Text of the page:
Global Update on HIV Treatment 2013: Results, Impact and Opportunities

Global Update on HIV Treatment 2013: Results, Impact and Opportunities June 2013 Global Update on HIV Treatment 2013: Results, Impact and Opportunities WHO/UNAIDS/UNICEF v2 Outline Results: Progress towards Global Targets - Antiretroviral treatment - Prevention of mother-to-child

More information

INNOVATIVE APPROACHES TO IMPROVE EARLY CHILDHOOD DEVELOPMENT (0-3 YEARS)

INNOVATIVE APPROACHES TO IMPROVE EARLY CHILDHOOD DEVELOPMENT (0-3 YEARS) INNOVATIVE APPROACHES TO IMPROVE EARLY CHILDHOOD DEVELOPMENT (0-3 YEARS) Robert Scherpbier & Margo O'Sullivan Chief of Health, Nutrition & WASH Chief of Education & Child Development UNICEF China Office

More information

POPULATION 38,610,097 MILLION

POPULATION 38,610,097 MILLION OVERVIEW OF Kenya Overview of Kenya YEAR OF 1963 INDEPENDENCE POPULATION 38,610,097 MILLION Languages English, Kiswahili and 42 ethnic languages Under-five Mortality Rate: 85 per 1,000 live births. Kenya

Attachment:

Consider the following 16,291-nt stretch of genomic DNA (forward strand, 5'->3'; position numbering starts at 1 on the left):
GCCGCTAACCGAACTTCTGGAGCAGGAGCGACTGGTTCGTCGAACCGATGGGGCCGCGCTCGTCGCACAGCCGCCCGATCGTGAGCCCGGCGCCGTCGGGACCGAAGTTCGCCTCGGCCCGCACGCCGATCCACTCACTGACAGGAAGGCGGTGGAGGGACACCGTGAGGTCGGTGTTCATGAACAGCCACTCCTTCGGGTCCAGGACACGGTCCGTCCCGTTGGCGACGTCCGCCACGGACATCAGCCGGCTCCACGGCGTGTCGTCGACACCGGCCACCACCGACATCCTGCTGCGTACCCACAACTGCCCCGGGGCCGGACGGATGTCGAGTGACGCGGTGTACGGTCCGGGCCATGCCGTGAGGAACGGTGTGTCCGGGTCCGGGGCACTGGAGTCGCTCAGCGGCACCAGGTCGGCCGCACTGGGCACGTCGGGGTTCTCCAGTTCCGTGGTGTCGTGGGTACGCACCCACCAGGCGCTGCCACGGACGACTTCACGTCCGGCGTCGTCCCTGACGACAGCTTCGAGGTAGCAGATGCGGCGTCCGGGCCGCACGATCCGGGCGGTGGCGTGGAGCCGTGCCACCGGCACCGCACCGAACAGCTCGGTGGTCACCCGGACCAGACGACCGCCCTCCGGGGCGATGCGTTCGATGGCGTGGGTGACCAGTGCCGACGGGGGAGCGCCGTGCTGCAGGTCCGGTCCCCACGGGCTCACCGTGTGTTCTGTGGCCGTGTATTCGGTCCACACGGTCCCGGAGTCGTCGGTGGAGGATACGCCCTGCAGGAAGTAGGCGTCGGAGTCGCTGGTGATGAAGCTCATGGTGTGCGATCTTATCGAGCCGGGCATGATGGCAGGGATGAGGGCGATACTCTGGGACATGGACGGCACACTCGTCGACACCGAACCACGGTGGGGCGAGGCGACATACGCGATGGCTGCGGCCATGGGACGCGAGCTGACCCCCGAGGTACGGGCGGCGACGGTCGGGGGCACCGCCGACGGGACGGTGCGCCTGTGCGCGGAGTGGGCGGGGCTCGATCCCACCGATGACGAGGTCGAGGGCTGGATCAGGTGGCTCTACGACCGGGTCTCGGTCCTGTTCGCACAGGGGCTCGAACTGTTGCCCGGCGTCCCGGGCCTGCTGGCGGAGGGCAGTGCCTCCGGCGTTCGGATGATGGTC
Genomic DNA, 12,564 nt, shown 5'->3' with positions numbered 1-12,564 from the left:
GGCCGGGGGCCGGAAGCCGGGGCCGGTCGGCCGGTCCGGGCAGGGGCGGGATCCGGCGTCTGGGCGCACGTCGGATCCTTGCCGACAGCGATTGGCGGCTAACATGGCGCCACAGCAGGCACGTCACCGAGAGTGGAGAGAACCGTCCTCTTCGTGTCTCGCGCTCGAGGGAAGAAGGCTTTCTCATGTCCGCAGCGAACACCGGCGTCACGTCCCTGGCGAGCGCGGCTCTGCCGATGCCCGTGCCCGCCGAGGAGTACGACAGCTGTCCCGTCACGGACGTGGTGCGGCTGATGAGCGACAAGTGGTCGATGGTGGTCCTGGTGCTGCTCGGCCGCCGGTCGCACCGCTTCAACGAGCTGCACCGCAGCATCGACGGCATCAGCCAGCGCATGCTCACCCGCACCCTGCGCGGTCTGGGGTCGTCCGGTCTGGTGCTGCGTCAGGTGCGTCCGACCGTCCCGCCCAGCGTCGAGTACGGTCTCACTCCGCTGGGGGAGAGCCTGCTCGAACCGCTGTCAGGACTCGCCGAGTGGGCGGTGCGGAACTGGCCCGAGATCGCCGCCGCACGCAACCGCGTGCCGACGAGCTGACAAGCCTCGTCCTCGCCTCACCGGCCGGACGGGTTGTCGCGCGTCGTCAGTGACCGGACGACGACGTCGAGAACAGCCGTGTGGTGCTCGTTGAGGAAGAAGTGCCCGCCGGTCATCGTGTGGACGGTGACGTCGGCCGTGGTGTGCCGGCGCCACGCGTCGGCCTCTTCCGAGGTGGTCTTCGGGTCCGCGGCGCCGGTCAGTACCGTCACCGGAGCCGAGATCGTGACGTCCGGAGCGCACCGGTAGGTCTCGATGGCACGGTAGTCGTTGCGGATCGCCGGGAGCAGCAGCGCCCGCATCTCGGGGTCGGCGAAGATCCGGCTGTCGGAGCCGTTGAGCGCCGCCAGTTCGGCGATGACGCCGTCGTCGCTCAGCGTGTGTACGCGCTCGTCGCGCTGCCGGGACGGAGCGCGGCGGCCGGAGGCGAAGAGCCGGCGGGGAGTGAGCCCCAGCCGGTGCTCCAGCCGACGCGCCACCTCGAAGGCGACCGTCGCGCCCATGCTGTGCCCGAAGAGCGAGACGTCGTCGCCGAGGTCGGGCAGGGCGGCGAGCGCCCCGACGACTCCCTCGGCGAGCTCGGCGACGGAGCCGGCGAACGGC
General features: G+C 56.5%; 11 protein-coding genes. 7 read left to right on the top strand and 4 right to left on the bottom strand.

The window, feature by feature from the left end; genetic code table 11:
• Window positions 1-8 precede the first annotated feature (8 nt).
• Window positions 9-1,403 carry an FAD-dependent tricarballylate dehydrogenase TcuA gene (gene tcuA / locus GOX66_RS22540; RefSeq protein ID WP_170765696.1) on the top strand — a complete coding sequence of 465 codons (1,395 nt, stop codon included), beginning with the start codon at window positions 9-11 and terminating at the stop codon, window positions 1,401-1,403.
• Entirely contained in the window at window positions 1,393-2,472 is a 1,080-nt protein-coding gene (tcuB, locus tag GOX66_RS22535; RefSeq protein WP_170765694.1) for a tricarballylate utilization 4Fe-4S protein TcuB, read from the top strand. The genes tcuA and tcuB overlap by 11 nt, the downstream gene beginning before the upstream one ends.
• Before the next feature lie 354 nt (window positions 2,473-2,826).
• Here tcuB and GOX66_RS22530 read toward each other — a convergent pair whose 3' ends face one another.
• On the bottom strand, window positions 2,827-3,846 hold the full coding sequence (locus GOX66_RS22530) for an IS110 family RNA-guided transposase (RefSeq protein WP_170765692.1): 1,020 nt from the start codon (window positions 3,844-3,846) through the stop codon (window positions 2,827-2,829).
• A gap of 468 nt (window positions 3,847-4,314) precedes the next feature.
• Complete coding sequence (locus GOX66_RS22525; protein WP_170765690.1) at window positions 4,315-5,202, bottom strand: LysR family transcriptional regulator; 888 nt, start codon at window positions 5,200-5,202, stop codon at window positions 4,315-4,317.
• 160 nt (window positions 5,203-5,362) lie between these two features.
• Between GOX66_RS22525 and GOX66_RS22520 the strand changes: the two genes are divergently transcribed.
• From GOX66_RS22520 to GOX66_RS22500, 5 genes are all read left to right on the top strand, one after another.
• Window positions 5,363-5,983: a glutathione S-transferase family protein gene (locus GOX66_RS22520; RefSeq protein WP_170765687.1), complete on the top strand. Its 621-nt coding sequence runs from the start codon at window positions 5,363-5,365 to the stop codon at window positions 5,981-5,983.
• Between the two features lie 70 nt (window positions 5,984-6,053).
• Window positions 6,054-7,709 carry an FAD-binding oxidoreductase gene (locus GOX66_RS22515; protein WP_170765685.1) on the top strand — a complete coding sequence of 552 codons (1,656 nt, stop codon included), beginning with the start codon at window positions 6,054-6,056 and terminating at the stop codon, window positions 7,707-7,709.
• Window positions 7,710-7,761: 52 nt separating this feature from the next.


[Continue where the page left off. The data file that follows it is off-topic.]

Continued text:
More information

Assessment Tool September 2014

Assessment Tool September 2014 Assessment Tool September 2014 WBTi UK Working Group http://www.lcgb.org/wbti/ Coordinators Clare Meynell RM (rtd) IBCLC 01243512327 07584 160892 clarelmeynell@gmail.com Helen Gray MPhil IBCLC helengray123@yahoo.co.uk

More information

Positive Deviance/Hearth Consultant s Guide. Guidance for the Effective Use of Consultants to Start up PD/Hearth Initiatives.

Positive Deviance/Hearth Consultant s Guide. Guidance for the Effective Use of Consultants to Start up PD/Hearth Initiatives. Positive Deviance/Hearth Consultant s Guide Guidance for the Effective Use of Consultants to Start up PD/Hearth Initiatives. The Child Survival Collaborations and Resource Group Nutrition Working Group

More information